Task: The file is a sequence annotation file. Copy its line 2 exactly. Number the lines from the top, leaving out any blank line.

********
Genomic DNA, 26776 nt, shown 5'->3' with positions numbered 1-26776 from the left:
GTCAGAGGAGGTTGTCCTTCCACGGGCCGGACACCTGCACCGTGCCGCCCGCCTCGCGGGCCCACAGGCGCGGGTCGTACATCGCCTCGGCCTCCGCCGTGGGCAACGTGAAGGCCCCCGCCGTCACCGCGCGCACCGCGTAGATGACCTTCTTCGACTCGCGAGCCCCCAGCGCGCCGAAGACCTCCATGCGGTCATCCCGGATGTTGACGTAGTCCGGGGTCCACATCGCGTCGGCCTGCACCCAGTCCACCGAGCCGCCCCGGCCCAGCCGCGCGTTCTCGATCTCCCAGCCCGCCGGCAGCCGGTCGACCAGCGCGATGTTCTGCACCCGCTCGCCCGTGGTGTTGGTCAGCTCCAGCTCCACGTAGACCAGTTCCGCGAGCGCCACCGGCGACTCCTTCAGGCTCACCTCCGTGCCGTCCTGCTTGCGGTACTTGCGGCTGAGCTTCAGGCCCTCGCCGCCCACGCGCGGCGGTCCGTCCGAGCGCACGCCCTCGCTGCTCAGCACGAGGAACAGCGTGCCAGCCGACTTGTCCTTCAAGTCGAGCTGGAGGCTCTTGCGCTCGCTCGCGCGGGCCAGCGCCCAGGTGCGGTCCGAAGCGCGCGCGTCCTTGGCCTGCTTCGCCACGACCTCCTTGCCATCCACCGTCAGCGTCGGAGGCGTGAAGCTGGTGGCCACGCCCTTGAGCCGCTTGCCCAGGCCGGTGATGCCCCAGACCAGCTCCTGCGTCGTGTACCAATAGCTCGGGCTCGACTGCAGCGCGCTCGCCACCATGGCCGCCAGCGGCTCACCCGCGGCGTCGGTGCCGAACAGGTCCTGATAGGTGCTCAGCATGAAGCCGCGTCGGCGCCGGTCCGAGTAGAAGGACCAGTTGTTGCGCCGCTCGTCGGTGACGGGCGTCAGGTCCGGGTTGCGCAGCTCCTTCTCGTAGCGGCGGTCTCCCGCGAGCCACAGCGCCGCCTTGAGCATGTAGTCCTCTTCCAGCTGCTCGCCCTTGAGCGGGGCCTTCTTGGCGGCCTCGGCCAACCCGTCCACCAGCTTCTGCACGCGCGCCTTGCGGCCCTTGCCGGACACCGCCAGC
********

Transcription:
GTCAGAGGAGGTTGTCCTTCCACGGGCCGGACACCTGCACCGTGCCGCCCGCCTCGCGGGCCCACAGGCGCGGGTCGTACATCGCCTCGGCCTCCGCCGTGGGCAACGTGAAGGCCCCCGCCGTCACCGCGCGCACCGCGTAGATGACCTTCTTCGACTCGCGAGCCCCCAGCGCGCCGAAGACCTCCATGCGGTCATCCCGGATGTTGACGTAGTCCGGGGTCCACATCGCGTCGGCCTGCACCCAGTCCACCGAGCCGCCCCGGCCCAGCCGCGCGTTCTCGATCTCCCAGCCCGCCGGCAGCCGGTCGACCAGCGCGATGTTCTGCACCCGCTCGCCCGTGGTGTTGGTCAGCTCCAGCTCCACGTAGACCAGTTCCGCGAGCGCCACCGGCGACTCCTTCAGGCTCACCTCCGTGCCGTCCTGCTTGCGGTACTTGCGGCTGAGCTTCAGGCCCTCGCCGCCCACGCGCGGCGGTCCGTCCGAGCGCACGCCCTCGCTGCTCAGCACGAGGAACAGCGTGCCAGCCGACTTGTCCTTCAAGTCGAGCTGGAGGCTCTTGCGCTCGCTCGCGCGGGCCAGCGCCCAGGTGCGGTCCGAAGCGCGCGCGTCCTTGGCCTGCTTCGCCACGACCTCCTTGCCATCCACCGTCAGCGTCGGAGGCGTGAAGCTGGTGGCCACGCCCTTGAGCCGCTTGCCCAGGCCGGTGATGCCCCAGACCAGCTCCTGCGTCGTGTACCAATAGCTCGGGCTCGACTGCAGCGCGCTCGCCACCATGGCCGCCAGCGGCTCACCCGCGGCGTCGGTGCCGAACAGGTCCTGATAGGTGCTCAGCATGAAGCCGCGTCGGCGCCGGTCCGAGTAGAAGGACCAGTTGTTGCGCCGCTCGTCGGTGACGGGCGTCAGGTCCGGGTTGCGCAGCTCCTTCTCGTAGCGGCGGTCTCCCGCGAGCCACAGCGCCGCCTTGAGCATGTAGTCCTCTTCCAGCTGCTCGCCCTTGAGCGGGGCCTTCTTGGCGGCCTCGGCCAACCCGTCCACCAGCTTCTGCACGCGCGCCTTGCGGCCCTTGCCGGACACCGCCAGC